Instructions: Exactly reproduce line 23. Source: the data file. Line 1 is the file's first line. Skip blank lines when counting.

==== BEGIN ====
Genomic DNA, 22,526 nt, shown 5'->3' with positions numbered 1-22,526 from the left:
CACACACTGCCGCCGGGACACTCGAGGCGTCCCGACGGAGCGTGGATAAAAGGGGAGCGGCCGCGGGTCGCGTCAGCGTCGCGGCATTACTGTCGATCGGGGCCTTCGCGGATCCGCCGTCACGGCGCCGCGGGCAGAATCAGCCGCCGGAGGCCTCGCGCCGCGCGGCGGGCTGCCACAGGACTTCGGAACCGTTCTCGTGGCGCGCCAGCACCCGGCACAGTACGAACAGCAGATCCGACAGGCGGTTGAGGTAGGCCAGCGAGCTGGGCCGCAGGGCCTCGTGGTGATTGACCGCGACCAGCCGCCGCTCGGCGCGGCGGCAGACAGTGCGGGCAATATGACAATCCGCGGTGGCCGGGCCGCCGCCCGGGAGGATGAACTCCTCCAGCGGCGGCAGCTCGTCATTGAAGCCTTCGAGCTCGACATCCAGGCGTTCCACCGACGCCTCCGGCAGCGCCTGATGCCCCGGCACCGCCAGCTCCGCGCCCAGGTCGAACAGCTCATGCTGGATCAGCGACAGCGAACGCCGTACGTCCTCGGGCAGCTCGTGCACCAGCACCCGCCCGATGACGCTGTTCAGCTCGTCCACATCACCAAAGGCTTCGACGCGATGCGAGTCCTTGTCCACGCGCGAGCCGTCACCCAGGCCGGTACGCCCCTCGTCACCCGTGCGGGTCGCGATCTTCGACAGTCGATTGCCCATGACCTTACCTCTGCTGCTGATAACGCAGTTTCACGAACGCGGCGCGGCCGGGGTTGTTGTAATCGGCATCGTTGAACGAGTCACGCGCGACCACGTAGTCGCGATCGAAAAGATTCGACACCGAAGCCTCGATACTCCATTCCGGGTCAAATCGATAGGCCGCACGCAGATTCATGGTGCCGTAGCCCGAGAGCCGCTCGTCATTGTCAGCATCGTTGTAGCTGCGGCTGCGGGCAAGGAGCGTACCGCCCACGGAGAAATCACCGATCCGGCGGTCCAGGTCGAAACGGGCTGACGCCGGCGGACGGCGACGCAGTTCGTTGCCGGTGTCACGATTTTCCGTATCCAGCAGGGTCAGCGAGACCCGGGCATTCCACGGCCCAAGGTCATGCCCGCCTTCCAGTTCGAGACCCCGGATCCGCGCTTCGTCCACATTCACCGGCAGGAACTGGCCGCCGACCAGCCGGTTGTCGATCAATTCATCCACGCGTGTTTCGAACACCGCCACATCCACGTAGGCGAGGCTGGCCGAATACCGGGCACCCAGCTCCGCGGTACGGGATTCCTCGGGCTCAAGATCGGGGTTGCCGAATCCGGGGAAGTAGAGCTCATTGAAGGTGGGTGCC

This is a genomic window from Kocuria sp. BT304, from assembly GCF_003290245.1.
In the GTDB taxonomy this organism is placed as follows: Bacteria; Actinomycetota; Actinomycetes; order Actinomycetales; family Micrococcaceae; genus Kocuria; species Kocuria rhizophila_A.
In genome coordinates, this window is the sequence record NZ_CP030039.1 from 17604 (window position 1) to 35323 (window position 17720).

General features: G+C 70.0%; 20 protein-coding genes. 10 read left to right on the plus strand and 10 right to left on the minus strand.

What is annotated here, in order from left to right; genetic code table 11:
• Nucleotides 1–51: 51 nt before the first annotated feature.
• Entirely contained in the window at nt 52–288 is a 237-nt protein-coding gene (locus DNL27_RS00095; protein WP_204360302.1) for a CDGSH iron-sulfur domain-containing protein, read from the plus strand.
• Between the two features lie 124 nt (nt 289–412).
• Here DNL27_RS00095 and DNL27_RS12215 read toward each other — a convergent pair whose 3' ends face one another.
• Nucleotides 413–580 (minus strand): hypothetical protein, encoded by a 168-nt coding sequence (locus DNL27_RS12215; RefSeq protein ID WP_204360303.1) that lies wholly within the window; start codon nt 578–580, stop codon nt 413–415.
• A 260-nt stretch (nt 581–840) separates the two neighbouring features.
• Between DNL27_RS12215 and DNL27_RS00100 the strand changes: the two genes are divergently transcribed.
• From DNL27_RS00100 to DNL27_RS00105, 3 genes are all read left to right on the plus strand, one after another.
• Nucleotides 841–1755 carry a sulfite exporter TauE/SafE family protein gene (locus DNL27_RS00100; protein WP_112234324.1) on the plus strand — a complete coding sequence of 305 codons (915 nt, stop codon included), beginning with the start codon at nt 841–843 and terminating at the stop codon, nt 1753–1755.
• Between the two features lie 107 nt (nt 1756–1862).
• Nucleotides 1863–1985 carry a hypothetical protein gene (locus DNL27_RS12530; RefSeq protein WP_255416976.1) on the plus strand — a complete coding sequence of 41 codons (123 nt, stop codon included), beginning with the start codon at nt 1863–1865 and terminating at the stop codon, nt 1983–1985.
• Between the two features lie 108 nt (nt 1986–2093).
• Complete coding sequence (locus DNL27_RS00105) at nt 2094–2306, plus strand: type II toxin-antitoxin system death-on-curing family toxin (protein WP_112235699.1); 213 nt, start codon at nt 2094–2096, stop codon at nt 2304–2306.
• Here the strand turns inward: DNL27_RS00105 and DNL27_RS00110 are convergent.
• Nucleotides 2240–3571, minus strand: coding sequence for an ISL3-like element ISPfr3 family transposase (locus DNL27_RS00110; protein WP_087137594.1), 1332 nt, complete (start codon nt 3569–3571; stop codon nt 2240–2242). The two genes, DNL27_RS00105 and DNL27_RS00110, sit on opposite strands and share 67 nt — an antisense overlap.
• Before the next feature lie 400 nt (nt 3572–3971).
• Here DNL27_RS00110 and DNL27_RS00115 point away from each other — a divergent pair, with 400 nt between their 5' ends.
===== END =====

• Before the next feature lie 400 nt (nt 3572–3971).